The story takes some very surprising turns, and there's one especially chilling cliffhanger. This is a great listen for one of those cold, lonely, rainy nights.
From the Reviewer:
User Rating:
7
Plot Rating:
7
Acting Rating:
8
Replay Rating:
7
Effects Rating:
7
Has Prerequisite(s):
Unsure
Reviewed By: adamelijahReview Date: 4/30/17 3:33 pm
0 out of 0 found this review helpful.

The Doctor, Ace, and Hex find themselves at a Scottish castle full of guilt-ridden academics as well as buried secrets.

This is a very solid outing. In style, it's a classic old house Horror mystery that has some real creepy and haunting moments. The guest cast performs quite nicely particularly Lizzy Hopely as Sue.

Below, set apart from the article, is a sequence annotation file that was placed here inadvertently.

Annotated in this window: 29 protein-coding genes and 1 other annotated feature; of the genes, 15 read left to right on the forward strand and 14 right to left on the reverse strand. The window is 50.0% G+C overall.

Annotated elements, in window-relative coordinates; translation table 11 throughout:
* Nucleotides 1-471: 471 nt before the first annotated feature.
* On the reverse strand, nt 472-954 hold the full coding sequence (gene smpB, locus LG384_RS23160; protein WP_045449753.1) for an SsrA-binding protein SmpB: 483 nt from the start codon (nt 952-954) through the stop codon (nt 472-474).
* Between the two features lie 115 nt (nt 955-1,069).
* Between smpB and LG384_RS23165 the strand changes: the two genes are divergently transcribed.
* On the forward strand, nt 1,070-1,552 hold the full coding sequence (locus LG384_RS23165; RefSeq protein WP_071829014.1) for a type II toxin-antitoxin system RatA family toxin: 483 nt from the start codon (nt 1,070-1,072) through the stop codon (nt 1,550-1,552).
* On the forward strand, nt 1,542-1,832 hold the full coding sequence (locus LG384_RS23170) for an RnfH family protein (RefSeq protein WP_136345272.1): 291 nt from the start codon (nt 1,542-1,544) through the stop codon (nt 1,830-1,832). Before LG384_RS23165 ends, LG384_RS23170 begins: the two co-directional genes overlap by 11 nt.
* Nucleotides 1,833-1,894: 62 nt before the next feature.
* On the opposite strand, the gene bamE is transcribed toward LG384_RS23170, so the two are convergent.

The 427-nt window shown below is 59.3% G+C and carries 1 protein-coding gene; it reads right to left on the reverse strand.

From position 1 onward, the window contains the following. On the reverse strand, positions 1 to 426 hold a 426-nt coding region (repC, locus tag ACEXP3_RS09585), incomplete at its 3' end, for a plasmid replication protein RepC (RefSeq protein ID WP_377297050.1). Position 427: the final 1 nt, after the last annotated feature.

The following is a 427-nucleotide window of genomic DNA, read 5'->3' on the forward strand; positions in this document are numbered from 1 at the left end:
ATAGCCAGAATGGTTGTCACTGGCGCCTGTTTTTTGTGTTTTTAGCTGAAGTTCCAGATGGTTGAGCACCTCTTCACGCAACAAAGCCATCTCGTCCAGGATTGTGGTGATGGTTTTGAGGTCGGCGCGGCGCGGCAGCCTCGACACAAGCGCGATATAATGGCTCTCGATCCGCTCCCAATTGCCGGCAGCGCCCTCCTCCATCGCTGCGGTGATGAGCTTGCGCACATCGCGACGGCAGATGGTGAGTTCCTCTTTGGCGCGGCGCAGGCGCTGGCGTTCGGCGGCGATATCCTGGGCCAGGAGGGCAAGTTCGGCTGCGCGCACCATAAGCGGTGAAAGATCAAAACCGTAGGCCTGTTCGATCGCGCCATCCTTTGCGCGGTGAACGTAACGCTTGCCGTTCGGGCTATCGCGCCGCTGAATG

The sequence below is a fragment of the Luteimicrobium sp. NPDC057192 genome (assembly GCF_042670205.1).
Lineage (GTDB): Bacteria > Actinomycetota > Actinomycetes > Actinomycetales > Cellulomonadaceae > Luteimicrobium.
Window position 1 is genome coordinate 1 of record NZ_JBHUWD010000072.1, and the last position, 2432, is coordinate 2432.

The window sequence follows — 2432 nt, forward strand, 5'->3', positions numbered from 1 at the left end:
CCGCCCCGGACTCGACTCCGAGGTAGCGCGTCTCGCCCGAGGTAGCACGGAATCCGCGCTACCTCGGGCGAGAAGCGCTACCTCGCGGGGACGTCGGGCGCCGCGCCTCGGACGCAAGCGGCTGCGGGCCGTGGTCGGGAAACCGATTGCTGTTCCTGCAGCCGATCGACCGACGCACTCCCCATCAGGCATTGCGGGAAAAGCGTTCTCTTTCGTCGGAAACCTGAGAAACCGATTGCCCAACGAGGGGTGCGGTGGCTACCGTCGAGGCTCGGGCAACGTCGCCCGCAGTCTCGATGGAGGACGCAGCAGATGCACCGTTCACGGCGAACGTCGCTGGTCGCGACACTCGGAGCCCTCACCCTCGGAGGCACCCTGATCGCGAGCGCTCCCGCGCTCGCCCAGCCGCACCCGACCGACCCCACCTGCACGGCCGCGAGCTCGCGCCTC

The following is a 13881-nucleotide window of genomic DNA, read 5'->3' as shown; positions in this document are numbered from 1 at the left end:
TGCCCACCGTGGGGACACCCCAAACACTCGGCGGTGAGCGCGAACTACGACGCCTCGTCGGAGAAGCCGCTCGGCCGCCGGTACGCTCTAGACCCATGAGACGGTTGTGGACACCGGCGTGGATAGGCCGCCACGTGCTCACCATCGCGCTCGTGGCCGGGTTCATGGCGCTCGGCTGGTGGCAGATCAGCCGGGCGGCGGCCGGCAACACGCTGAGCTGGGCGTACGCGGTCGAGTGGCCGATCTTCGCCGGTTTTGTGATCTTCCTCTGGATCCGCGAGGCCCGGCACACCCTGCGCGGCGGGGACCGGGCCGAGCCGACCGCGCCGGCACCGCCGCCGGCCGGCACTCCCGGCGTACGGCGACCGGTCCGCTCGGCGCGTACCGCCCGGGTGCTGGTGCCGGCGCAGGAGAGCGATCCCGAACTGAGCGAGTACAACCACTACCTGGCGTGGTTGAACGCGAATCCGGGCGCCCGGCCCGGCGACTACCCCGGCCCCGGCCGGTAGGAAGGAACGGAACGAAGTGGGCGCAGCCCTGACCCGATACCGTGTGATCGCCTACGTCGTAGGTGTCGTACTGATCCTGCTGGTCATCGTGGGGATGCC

Both companions were solid. Hex showed some new competence and Ace seemed to find a good balance. Her, "Call me McShane" era hadn't quite worked. I like how she worked her name into her introduction but still was called Ace. It shows her as an adult rather than trying to be an adult.

While this is a fairly standard sci-fi Horror story, it's quite enjoyable and well put together for what it is.